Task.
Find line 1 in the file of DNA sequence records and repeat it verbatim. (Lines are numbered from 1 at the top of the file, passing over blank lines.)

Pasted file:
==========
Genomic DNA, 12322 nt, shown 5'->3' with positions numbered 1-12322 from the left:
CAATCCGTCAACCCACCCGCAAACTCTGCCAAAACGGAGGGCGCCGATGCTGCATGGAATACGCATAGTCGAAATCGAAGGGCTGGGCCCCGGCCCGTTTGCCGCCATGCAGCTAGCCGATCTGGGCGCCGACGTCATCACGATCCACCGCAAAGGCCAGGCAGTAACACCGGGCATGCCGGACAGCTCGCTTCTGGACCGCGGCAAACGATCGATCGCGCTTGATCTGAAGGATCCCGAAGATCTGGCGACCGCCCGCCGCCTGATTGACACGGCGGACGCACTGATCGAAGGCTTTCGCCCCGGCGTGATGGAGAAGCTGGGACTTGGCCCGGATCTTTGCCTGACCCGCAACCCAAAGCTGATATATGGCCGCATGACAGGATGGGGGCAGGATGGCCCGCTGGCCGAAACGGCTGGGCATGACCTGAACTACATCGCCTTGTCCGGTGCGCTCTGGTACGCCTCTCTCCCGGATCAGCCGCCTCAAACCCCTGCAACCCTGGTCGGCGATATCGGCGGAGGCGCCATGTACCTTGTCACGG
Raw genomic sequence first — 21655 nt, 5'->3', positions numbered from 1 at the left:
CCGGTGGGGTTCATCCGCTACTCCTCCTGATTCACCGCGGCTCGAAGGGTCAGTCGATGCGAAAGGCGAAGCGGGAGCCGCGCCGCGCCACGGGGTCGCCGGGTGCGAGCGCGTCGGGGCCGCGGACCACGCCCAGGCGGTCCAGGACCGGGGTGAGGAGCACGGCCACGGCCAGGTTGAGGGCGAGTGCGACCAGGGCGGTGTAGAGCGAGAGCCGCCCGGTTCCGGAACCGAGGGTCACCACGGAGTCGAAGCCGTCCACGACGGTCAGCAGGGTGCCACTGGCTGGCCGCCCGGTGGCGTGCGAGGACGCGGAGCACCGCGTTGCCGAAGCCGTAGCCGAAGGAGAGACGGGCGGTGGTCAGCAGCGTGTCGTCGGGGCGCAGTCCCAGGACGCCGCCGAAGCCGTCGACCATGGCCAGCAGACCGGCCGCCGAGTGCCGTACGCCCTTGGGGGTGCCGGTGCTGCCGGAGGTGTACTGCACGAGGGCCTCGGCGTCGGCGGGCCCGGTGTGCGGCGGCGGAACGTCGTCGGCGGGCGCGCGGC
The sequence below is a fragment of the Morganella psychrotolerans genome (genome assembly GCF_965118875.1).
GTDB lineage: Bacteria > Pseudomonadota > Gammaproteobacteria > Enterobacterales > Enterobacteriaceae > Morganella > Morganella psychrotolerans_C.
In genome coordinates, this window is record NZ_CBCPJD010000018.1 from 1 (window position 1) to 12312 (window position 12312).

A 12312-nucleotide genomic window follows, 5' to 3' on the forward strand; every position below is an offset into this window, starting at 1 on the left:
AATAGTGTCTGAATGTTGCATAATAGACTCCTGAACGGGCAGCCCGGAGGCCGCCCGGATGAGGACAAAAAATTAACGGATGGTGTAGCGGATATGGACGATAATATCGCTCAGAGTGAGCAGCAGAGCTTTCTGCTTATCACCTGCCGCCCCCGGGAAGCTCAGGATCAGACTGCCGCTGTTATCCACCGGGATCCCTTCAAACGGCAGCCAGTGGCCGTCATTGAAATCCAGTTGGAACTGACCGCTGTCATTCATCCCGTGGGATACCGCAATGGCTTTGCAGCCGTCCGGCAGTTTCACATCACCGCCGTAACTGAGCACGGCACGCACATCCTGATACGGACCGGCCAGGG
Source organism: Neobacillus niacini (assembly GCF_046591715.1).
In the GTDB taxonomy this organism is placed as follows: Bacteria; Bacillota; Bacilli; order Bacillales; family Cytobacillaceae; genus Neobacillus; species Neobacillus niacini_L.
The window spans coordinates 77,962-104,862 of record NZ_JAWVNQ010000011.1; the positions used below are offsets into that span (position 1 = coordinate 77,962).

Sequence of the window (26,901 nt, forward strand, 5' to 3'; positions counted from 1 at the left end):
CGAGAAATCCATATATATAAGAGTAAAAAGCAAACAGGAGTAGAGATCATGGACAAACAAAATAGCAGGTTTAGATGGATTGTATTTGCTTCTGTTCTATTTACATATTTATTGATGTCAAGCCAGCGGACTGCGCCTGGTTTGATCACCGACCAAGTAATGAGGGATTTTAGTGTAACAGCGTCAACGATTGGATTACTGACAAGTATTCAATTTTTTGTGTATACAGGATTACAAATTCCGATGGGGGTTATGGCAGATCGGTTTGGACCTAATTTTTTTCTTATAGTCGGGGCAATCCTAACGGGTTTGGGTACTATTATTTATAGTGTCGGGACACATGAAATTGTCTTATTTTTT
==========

Genomic DNA, 12322 nt, shown 5'->3' with positions numbered 1-12322 from the left: